News / Economy

US Markets Take Spending Cuts in Stride

Specialist Patrick Kenny, foreground right, works his post on the floor of the New York Stock Exchange, March 1, 2013.
Specialist Patrick Kenny, foreground right, works his post on the floor of the New York Stock Exchange, March 1, 2013.
Reuters
Broad spending cuts designed to hit most U.S. government programs with all the subtlety of a sledgehammer are set to take effect at midnight Friday, yet investors have so far barely batted an eyelash.
 
The $85 billion in across-the-board "sequestration" cuts were expected to eventually cause airport delays, disrupt public services and result in lower pay or layoffs for millions of government workers.
 
What they were not likely to do, at least as far as financial markets were concerned, was cause enough damage to derail a U.S. economy that has lately been gaining momentum.
 
Some also saw the prospect of weaker growth and higher unemployment caused by the spending cuts making it likelier the U.S. Federal Reserve will keep monetary policy ultra-loose for longer.
 
"The stock market isn't worried. It's at five-year highs, and the sequester gives the Fed all the more reason to keep its foot on the gas," said Marc Chandler, global head of currency strategy at Brown Brothers Harriman.
 
Markets have also had a long time to weigh how the sequester could affect growth and believe it will not trigger a recession.
 
"Most of us believe that sequestration is not something that will make us fall off the cliff, since the cuts will be worked in relatively slowly," said Bill Stone, chief investment strategist at PNC Wealth Management in Philadelphia, which has $115 billion in assets.
 
"Granted, no one really knows what will happen with sequestration, and there's always a general unease around the unknown, but even if the estimates are right and GDP drops by half a percent, that's not a fatal blow."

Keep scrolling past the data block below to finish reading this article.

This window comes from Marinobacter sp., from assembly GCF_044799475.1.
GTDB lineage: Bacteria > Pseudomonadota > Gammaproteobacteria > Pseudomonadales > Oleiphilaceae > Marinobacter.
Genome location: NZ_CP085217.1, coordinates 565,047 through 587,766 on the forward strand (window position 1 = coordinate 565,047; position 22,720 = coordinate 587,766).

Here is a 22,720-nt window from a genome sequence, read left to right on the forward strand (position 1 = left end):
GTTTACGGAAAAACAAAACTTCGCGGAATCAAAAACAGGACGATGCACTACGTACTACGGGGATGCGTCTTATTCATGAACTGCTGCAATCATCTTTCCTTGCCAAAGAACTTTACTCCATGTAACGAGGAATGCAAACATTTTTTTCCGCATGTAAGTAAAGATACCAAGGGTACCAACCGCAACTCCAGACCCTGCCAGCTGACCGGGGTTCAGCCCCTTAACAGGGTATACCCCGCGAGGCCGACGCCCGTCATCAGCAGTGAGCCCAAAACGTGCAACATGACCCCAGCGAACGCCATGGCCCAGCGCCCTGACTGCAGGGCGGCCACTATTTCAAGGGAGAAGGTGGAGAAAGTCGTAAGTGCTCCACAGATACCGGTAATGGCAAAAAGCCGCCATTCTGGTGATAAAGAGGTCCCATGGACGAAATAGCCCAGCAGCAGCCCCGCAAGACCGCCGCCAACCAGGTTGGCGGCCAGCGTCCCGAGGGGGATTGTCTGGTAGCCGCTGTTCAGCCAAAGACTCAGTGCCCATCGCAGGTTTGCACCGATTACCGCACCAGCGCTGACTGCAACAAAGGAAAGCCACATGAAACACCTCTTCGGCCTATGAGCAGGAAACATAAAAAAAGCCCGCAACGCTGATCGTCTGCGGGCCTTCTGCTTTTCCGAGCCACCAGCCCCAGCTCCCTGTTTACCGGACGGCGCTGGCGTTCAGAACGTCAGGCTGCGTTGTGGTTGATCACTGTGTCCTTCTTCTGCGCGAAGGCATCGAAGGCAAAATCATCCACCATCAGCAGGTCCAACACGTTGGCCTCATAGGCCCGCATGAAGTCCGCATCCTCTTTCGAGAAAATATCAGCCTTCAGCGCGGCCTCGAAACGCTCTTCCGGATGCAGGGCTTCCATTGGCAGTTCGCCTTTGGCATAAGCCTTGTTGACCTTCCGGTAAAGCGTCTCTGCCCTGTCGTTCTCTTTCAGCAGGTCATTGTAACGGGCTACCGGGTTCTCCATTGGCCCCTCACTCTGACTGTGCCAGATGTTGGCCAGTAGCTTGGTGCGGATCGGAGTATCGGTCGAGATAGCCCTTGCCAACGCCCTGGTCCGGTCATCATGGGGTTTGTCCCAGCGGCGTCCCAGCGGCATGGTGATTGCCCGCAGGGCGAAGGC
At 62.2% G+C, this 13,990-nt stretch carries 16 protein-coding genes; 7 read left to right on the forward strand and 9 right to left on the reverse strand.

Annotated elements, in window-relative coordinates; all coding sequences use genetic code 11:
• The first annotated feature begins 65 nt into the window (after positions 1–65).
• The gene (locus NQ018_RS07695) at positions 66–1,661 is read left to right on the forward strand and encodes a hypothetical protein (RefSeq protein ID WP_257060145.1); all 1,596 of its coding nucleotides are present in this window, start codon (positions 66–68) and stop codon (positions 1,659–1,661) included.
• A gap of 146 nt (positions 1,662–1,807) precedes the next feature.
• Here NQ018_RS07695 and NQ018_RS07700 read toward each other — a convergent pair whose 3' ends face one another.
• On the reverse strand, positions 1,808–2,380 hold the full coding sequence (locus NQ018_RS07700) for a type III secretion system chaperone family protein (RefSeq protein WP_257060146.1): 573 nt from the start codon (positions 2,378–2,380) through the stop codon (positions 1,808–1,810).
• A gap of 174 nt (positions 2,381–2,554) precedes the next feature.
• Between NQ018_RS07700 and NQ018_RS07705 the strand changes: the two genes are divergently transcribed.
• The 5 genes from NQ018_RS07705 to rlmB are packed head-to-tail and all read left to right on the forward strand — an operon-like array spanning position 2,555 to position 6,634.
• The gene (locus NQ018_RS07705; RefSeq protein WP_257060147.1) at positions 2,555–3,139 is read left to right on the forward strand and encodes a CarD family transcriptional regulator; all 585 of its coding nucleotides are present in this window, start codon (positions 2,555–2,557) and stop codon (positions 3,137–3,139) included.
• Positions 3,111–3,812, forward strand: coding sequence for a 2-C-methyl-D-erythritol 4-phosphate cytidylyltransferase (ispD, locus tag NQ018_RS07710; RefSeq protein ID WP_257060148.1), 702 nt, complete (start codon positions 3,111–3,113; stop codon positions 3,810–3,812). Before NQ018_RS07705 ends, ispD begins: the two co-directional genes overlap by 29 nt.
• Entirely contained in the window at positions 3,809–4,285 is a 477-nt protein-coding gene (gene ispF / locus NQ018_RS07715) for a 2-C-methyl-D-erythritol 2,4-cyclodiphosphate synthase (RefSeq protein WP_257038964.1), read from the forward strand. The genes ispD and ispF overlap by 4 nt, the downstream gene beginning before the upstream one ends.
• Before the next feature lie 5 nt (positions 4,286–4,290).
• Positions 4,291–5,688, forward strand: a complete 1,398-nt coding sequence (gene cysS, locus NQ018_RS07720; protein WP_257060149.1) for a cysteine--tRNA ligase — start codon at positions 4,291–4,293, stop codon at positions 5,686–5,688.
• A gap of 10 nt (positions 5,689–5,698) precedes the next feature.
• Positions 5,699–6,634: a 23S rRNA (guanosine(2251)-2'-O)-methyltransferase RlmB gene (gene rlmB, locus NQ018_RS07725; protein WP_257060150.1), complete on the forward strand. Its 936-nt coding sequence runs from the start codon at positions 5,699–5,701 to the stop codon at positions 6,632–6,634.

Stock markets in the U.S. and Europe edged lower on Friday on weak European economic data, though encouraging figures on the U.S. manufacturing sector helped temper losses.
 
The MSCI world stocks index fell 0.46 percent on Friday, while the U.S. dollar rose 0.6 percent against a basket of currencies, its highest in more than six months.
 
However, the implications of the spending cuts for the world's biggest oil consumer sent crude oil prices lower.
 
U.S. crude oil fell about $1.51 a barrel to $90.54 while Brent crude traded at $110.35, off session lows.
 
Wall Street stocks traded nearly unchanged, paring losses after data showed that the pace of growth in U.S. manufacturing rose to its fastest in more than a year and a half in February.
 
The benchmark Dow Jones industrial average is less than 1.0 percent below a record high, up more than 7.0 percent this year. The more widely followed Standard & Poor's 500 is less than 4.0 percent from entering record territory.
 
Even an index of stocks in a sector seen at the cross-hairs of the spending cuts, the Philadelphia Stock Exchange Defense Index, hit an all-time high on Thursday. The sequester will hit the U.S. military particularly hard, with defense programs set to be cut about 13 percent. Yet the index, down 0.04 percent on Friday, has gained nearly 7.0 percent this year.
 
Investors said continued support from the Fed, after Chairman Ben Bernanke mounted a strong defense of the central bank's stimulus policy this week, would blunt the cuts' effects.
 
What's more, markets have been down this road before. In late 2012, investors and CEOs fretted over fears that the sequester, initially set to take effect in January along with $500 billion of tax increases, would cause a new recession.
 
A deal struck by Republicans and Democrats on New Year's Day averted most of the tax hikes but postponed the spending cuts until March 1. Major U.S. stock indexes rallied anyway, with the S&P 500 up 6.0 percent and the Dow up 7.0 percent this year.
 
Belt-tightening
 
Economists are not as relaxed. Many say government belt tightening will put a brake on growth this year, whether or not the sequester happens.
 
The Congressional Budget Office, whose calculations are the building blocks of many Wall Street forecasts, estimates fiscal tightening will knock about 1.5 percentage points from economic growth this year.
 
The spending cuts from the sequester make up a third of that, or 0.6 percentage points. A tax hike enacted in January will also drag on the economy, as will other spending cuts.
 
The labor market would also suffer, ending the year with 750,000 fewer jobs than it would have if the sequester were avoided, according to CBO estimates.